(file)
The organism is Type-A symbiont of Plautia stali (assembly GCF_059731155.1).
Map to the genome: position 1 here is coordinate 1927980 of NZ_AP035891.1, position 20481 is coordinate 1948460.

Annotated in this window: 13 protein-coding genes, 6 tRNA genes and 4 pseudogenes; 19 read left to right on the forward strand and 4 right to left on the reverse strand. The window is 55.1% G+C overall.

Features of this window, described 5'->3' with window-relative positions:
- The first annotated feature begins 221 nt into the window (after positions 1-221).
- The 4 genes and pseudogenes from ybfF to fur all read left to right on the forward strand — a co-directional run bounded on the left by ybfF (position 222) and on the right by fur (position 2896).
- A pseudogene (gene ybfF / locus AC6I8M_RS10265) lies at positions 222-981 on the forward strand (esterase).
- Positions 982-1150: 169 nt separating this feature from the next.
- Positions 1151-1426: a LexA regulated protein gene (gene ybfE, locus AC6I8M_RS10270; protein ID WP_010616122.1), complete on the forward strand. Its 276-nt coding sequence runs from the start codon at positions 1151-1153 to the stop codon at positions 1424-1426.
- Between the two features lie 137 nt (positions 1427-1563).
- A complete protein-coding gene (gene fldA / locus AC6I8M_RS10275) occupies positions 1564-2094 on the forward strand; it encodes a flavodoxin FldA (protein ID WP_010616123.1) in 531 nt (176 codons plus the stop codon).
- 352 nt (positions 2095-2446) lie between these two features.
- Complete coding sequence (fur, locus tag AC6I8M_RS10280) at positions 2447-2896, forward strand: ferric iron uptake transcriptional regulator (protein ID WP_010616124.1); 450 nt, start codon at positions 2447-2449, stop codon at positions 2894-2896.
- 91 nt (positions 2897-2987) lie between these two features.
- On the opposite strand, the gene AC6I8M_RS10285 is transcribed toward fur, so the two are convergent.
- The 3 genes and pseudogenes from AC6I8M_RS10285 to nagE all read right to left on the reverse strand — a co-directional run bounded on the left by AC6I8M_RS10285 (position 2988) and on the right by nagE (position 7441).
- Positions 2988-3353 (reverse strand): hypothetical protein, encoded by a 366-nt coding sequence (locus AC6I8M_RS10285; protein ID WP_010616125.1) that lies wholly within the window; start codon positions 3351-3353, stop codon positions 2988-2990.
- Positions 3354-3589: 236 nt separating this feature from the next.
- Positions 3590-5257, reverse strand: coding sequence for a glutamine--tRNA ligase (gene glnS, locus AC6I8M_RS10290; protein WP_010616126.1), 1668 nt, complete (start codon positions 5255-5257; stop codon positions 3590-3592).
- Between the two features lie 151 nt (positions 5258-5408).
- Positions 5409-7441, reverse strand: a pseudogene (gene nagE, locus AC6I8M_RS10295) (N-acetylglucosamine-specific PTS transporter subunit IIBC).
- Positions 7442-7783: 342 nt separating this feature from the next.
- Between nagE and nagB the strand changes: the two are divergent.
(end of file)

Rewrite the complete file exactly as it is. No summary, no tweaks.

The organism is Type-A symbiont of Plautia stali (assembly GCF_059731155.1).
Map to the genome: position 1 here is coordinate 1927980 of NZ_AP035891.1, position 20481 is coordinate 1948460.

Annotated in this window: 13 protein-coding genes, 6 tRNA genes and 4 pseudogenes; 19 read left to right on the forward strand and 4 right to left on the reverse strand. The window is 55.1% G+C overall.

Features of this window, described 5'->3' with window-relative positions:
- The first annotated feature begins 221 nt into the window (after positions 1-221).
- The 4 genes and pseudogenes from ybfF to fur all read left to right on the forward strand — a co-directional run bounded on the left by ybfF (position 222) and on the right by fur (position 2896).
- A pseudogene (gene ybfF / locus AC6I8M_RS10265) lies at positions 222-981 on the forward strand (esterase).
- Positions 982-1150: 169 nt separating this feature from the next.
- Positions 1151-1426: a LexA regulated protein gene (gene ybfE, locus AC6I8M_RS10270; protein ID WP_010616122.1), complete on the forward strand. Its 276-nt coding sequence runs from the start codon at positions 1151-1153 to the stop codon at positions 1424-1426.
- Between the two features lie 137 nt (positions 1427-1563).
- A complete protein-coding gene (gene fldA / locus AC6I8M_RS10275) occupies positions 1564-2094 on the forward strand; it encodes a flavodoxin FldA (protein ID WP_010616123.1) in 531 nt (176 codons plus the stop codon).
- 352 nt (positions 2095-2446) lie between these two features.
- Complete coding sequence (fur, locus tag AC6I8M_RS10280) at positions 2447-2896, forward strand: ferric iron uptake transcriptional regulator (protein ID WP_010616124.1); 450 nt, start codon at positions 2447-2449, stop codon at positions 2894-2896.
- 91 nt (positions 2897-2987) lie between these two features.
- On the opposite strand, the gene AC6I8M_RS10285 is transcribed toward fur, so the two are convergent.
- The 3 genes and pseudogenes from AC6I8M_RS10285 to nagE all read right to left on the reverse strand — a co-directional run bounded on the left by AC6I8M_RS10285 (position 2988) and on the right by nagE (position 7441).
- Positions 2988-3353 (reverse strand): hypothetical protein, encoded by a 366-nt coding sequence (locus AC6I8M_RS10285; protein ID WP_010616125.1) that lies wholly within the window; start codon positions 3351-3353, stop codon positions 2988-2990.
- Positions 3354-3589: 236 nt separating this feature from the next.
- Positions 3590-5257, reverse strand: coding sequence for a glutamine--tRNA ligase (gene glnS, locus AC6I8M_RS10290; protein WP_010616126.1), 1668 nt, complete (start codon positions 5255-5257; stop codon positions 3590-3592).
- Between the two features lie 151 nt (positions 5258-5408).
- Positions 5409-7441, reverse strand: a pseudogene (gene nagE, locus AC6I8M_RS10295) (N-acetylglucosamine-specific PTS transporter subunit IIBC).
- Positions 7442-7783: 342 nt separating this feature from the next.
- Between nagE and nagB the strand changes: the two are divergent.